An Ultrabook with an ultra-low price ($99, which equates to around £75, so should set you back approximately £100 with shipping from the US), the Pinebook (opens in new tab) is the long-awaited laptop from Pine64. Like the Raspberry Pi rival Pine A64, the Pinebook is an ARM-based computer, and shares the same 64-bit CPU.
Significantly, however, the Pinebook is currently the only ARM laptop on the market. Lightweight and narrow in a similar fashion to the MacBook Air, the Pinebook comes pre-installed with Ubuntu 16.04 LTS, complete with the MATE desktop environment. Other compatible operating systems include Debian Jessie, (the now defunct) Remix OS 2.0 and Android Nougat. If you prefer, your own choice of OS can be compiled from source.
Weighing just 1.26kg and measuring 12mm at its widest point, the Pinebook can be comfortably slipped into most schoolbags and backpacks, and a few handbags and man-bags.
Few Ultrabooks are as portable as the Pinebook, but battery life is a bit of a problem. At best, the 10,000mAh LiPo battery gives a maximum of 6 hours’ general use. On the other hand, the Pinebook will be recharged within a couple of hours. It isn’t a perfect experience. Upon opening the lid, you’ll notice that the centre of gravity seems to be high, with the display occasionally threatening to tip the computer backwards. Alongside the display, the lid houses a 0.3MP webcam, which is adequate.
What sours the Pinebook experience, however, is the keyboard and touchpad. There’s a sensation that the human interface devices used are not of the highest quality. For example, the keyboard takes a lot of getting used to. It’s uncomfortable, initially unreliable (the spacebar on our review device was particularly temperamental), and will take a while to adjust your typing to. Some ergonomic tweaking and a better surface to the keys would help here.
The touchpad is worse. Oversensitive to the point where it threatens the integrity of your work (for instance, selecting text when barely touched, or caught with a loose hair), it might be simpler to uninstall the device and use a wireless mouse.
Pre-installed with the default operating system is a collection of useful (and somewhat expected) applications. LibreOffice is there, along with the Firefox browser… it’s Ubuntu MATE, and it feels like Ubuntu MATE. In fact, there’s enough here to make it feel as though you’re using a top-end computer. The shortcomings, however, come from the fact that you’re not.
Here is the Pinebook 14-inch configuration we reviewed:
CPU: ARM Cortex A53 quad-core 1.2GHz
Graphics: Mali 400MP2
RAM: 2GB LPDDR3
Display: 14-inch 1,366 x 768 resolution TN LCD
Storage: 16GB eMMC (upgradeable up to 64GB)
Ports: 2 x USB 2.0, microSD card reader, Mini-HDMI, headphone jack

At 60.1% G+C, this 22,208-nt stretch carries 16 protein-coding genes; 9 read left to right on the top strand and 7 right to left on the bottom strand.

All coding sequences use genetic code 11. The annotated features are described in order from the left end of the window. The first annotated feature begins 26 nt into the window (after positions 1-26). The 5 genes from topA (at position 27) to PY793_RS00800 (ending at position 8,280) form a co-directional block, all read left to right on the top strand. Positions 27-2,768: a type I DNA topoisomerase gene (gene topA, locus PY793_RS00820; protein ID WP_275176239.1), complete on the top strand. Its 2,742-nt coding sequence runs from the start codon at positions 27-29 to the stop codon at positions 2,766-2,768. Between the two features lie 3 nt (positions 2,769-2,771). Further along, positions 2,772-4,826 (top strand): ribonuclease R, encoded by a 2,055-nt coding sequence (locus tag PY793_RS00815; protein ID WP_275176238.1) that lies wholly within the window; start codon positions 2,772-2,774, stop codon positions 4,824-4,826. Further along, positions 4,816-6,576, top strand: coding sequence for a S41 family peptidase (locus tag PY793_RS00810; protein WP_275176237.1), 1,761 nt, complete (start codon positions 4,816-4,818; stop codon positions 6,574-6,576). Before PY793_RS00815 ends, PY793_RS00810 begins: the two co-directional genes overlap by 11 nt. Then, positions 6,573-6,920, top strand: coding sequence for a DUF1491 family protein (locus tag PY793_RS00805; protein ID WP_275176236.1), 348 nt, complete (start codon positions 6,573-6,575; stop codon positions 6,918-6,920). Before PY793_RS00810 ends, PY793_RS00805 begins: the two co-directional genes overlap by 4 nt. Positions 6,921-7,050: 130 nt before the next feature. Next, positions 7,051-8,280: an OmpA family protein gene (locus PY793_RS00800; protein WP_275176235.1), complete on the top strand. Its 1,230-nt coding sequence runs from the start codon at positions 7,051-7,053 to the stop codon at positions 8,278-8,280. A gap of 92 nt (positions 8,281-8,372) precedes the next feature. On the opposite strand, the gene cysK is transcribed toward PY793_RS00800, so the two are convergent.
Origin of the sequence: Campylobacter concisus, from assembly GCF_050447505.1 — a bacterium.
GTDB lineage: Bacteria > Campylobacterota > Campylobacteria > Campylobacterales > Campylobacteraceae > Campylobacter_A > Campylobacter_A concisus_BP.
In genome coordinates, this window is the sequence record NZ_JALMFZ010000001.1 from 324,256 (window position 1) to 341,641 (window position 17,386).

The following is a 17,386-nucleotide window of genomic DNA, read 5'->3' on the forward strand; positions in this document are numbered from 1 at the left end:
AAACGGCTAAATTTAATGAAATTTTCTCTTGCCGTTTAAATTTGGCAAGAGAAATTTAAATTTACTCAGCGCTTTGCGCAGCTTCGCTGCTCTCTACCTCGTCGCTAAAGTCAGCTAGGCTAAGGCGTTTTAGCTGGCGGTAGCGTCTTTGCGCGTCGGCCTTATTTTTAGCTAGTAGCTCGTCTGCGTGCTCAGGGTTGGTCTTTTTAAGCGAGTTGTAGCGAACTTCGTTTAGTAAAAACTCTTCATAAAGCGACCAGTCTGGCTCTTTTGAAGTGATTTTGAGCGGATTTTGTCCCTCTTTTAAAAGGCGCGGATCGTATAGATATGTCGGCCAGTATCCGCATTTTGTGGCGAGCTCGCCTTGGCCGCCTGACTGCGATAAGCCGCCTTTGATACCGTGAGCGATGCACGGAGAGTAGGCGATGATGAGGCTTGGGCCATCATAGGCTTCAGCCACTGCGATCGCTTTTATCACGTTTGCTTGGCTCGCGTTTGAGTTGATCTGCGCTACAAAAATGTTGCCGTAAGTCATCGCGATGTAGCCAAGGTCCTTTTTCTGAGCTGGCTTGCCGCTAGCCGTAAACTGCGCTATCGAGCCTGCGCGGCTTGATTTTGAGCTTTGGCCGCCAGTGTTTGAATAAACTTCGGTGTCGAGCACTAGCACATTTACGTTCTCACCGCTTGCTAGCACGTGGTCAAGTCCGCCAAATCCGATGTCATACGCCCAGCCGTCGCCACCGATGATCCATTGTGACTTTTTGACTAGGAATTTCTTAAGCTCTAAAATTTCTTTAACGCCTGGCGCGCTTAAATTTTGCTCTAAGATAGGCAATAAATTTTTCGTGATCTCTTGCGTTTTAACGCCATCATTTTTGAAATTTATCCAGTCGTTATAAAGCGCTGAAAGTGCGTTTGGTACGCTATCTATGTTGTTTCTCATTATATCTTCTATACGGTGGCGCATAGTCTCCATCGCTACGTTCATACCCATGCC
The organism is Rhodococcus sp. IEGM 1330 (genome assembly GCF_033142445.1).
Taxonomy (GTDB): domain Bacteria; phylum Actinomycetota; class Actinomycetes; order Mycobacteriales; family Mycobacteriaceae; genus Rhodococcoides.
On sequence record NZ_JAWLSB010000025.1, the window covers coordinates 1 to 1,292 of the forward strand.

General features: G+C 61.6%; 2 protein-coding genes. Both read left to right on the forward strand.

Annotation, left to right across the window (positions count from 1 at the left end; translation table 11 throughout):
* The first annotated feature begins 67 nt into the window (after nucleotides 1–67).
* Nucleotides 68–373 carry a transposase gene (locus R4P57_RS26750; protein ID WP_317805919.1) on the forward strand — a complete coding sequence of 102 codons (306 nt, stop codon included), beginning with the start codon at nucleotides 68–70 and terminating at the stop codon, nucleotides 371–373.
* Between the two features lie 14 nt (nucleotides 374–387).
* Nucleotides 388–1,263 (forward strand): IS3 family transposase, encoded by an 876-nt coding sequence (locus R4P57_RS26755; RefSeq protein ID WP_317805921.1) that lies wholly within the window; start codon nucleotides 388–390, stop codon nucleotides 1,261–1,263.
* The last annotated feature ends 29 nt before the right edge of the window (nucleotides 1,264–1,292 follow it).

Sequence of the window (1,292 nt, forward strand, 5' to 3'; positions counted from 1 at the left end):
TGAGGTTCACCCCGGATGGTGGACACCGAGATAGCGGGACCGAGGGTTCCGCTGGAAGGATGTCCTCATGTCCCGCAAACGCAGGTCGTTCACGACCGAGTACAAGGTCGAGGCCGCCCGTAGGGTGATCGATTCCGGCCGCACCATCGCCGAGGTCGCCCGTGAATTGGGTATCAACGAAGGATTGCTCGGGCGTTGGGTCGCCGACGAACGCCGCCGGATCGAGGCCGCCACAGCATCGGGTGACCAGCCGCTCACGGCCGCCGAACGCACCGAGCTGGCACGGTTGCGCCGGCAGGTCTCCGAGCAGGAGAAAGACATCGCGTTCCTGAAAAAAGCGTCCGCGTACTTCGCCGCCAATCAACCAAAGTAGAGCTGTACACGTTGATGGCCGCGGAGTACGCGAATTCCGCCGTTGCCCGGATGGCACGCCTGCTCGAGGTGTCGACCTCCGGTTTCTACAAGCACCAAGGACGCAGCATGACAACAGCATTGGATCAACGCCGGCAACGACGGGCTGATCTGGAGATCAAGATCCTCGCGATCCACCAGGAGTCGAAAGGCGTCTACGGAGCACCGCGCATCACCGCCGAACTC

Connectivity: 802.11n Wi-Fi, Bluetooth 4.0
Camera: 0.3MP front webcam
Size: 329 x 220 x 12mm (W x D x H)
The ARM processor isn’t necessarily the problem. The real issue is that 2GB of RAM isn’t enough for a smartphone these days, so it certainly won’t do for a laptop. The Pinebook is short of storage, too, but at least this can be expanded via the microSD card up to 256GB. RAM shortages are frequent, and lead to process bottlenecking. You don’t even have to be running processor-heavy apps for this to occur.
What results you get from the Pinebook really depend on your expectations. As a portable office device, it’s perfect, with a price tag that would attract most students. Ideal for programming, the Pinebook could make an excellent second computer for popping to a local coding session.
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Thanks to the work done by open source developers over the years, meanwhile, the Pinebook might also make a great retro gaming device. Or, with a price point in the same area as a low-cost tablet, the Pinebook could prove an ideal alternative computer for a young child, or any adult hoping to get online for the first time.
Thanks to the ARM processor and low RAM, though, the possibilities of the Pinebook when it comes to intensive multimedia editing are limited under Linux. The alternative is to either buy a more suitable laptop, or put your faith in Android Nougat as an alternative operating system and hope that an app from Google’s Play Store suits.
Even given the aforementioned shortcomings, being able to buy an ultraportable computer for around £100 is unprecedented, and there are so many uses for a spare laptop. While the build-to-order turnaround is slower than expected, it’s a small setback to get your hands on the most wallet-friendly laptop ever.
(This review was first published in issue 185 of Linux User & Developer).(opens in new tab)
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